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FOS Blog

19 Jan
2021

HOW DOES FDCPA AFFECT BANKS?

On October 30, 2020 the CFPB announced a final version of the Fair Debt Collection Practices Act.  Although the rule is generally applicable to third-party debt collection practices, it has an indirect effect on financial institutions. First, at a pre-described stage, most institutions turn their debt collection over to a third party.  As a “vendor,” the Bank should review the party’s debt collection practices as part of their vendor due diligence.  In addition, a Bank’s own best practices should model those of FDCPA.

The recent changes focus on debt collection communications in a modern-day context and how to avoid unfair practices.  This is covered in Subpart B which:

  • Clarifies restrictions on the times and places at which a debt collector may communicate with a consumer.
  • Clarifies that a consumer may restrict the media platform through which a debt collector communicates by designating a particular medium, such as email, as one that cannot be used for debt collection communications.
  • Clarifies that a debt collector is presumed to violate the FDCPA’s prohibition on repeated or continuous telephone calls if the debt collector places a telephone call to a person more than seven times within a seven-day period or within seven days after engaging in a telephone conversation with the person.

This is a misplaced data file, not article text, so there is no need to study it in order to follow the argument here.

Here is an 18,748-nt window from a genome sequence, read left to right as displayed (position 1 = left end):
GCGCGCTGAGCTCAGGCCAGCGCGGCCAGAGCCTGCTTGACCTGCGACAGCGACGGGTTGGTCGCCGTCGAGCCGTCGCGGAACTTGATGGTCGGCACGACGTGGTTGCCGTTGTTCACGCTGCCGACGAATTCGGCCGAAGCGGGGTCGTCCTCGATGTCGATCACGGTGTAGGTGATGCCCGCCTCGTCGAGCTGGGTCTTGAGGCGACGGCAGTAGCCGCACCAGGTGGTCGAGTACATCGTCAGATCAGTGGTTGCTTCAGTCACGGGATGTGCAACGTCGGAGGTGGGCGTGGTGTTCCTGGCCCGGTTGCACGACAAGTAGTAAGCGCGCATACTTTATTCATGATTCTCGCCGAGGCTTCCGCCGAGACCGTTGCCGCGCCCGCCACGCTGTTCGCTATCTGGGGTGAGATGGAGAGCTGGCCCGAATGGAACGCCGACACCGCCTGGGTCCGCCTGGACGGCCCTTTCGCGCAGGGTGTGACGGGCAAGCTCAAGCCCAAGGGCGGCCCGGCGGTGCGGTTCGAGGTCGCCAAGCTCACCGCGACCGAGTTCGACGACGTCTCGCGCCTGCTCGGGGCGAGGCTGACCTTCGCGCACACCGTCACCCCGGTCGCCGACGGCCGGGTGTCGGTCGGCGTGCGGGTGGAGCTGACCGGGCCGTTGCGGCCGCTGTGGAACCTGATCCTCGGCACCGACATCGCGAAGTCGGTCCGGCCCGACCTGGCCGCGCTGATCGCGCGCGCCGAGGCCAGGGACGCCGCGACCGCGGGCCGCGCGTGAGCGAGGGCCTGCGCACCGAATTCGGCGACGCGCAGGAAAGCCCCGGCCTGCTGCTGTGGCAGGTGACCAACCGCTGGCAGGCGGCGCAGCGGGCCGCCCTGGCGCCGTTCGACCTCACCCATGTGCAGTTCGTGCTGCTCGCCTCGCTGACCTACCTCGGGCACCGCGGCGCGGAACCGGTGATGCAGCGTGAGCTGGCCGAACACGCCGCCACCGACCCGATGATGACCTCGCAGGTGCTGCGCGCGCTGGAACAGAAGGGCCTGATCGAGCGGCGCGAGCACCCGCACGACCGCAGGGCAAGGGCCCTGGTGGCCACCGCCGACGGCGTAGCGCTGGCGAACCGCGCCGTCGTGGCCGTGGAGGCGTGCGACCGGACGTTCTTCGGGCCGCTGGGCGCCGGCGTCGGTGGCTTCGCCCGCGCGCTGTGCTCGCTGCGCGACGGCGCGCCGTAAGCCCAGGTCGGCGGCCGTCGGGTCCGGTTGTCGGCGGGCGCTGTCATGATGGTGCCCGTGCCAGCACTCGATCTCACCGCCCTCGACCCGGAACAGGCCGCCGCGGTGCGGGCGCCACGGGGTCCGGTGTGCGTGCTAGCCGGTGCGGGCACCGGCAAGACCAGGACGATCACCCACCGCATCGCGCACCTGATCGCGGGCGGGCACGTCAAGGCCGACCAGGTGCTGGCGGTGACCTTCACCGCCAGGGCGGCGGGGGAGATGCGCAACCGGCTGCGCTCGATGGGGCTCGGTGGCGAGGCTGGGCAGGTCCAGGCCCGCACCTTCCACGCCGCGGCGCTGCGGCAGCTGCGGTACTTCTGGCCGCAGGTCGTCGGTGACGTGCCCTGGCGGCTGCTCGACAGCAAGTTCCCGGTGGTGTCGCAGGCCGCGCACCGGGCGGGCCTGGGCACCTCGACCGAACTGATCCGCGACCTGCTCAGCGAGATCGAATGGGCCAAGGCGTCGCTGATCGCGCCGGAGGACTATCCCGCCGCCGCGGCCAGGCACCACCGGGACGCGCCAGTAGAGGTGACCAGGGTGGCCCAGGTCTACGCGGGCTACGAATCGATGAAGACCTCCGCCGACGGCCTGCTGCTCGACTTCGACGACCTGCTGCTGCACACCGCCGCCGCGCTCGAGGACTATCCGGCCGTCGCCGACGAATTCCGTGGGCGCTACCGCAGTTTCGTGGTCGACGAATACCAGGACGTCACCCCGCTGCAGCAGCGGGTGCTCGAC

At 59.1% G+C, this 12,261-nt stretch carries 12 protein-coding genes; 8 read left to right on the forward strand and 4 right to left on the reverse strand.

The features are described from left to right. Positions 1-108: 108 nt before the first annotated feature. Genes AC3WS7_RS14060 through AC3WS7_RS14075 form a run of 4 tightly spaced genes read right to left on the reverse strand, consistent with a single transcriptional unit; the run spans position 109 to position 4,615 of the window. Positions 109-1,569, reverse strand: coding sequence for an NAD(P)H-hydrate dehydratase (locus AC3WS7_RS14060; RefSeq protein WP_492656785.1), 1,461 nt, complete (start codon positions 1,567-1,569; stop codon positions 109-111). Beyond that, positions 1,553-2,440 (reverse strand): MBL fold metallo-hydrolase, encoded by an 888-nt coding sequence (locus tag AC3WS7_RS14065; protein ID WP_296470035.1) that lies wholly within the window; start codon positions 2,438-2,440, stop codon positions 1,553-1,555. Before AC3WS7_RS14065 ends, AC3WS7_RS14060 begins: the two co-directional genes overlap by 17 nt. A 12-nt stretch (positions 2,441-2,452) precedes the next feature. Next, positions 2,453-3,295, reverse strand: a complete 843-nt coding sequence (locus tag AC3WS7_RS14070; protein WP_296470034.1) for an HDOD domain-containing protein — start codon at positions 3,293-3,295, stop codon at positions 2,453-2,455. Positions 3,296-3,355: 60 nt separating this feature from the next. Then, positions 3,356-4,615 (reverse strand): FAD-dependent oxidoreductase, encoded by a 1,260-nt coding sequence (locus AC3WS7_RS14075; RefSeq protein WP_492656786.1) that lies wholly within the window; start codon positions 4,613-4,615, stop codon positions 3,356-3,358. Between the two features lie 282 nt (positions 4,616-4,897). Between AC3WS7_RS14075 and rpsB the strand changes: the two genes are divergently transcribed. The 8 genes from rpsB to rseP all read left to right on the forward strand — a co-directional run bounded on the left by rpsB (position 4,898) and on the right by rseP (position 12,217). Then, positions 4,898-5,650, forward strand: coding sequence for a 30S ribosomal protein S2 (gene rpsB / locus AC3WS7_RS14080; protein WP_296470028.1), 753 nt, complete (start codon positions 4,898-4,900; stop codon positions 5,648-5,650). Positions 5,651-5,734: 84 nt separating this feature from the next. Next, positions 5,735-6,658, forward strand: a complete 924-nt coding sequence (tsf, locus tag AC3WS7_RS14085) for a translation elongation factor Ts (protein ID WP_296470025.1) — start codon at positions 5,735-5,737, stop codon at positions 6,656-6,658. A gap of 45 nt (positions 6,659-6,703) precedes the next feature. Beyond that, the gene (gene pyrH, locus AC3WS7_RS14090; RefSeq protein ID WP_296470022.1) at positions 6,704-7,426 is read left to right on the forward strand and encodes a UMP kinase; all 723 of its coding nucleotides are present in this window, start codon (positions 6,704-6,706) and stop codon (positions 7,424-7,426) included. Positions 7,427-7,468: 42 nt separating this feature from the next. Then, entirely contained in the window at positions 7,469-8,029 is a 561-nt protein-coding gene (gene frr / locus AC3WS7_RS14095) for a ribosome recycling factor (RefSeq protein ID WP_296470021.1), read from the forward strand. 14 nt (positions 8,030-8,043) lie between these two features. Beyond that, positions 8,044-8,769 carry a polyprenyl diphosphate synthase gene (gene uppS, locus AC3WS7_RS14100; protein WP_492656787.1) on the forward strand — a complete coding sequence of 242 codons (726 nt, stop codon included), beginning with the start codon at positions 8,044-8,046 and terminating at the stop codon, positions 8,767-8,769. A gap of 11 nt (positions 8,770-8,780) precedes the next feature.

• Clarifies that newer communication technologies, such as emails and text messages, may be used in debt collection, with certain limitations to protect consumer privacy and to protect consumers from harassment or abuse, false or misleading representations, or unfair practices. For example, the final rule requires that each of a debt collector’s emails and text messages must include instructions for a reasonable and simple method by which a consumer can opt out of receiving further emails or text messages. The final rule also provides that a debt collector may obtain a safe harbor from civil liability for an unintentional third-party disclosure if the debt collector follows the procedures identified in the rule when communicating with a consumer by email or text message.
  • Defines a new term related to debt collection communications: limited-content message.

This definition identifies what information a debt collector must and may include in a voicemail message for consumers (with the inclusion of no other information permitted) for the message to not be deemed a communication under the FDCPA. This definition permits a debt collector to leave a voicemail message for a consumer that is not communication under the FDCPA or the final rule and is not subject to certain requirements or restrictions.

This is but a sample of what’s in this final rule.  We recommend that each institution compare its current collection practices to the context of the revised rule and make appropriate “best practice” revisions.

For additional information contact the author edehmey@fosaudit.com.

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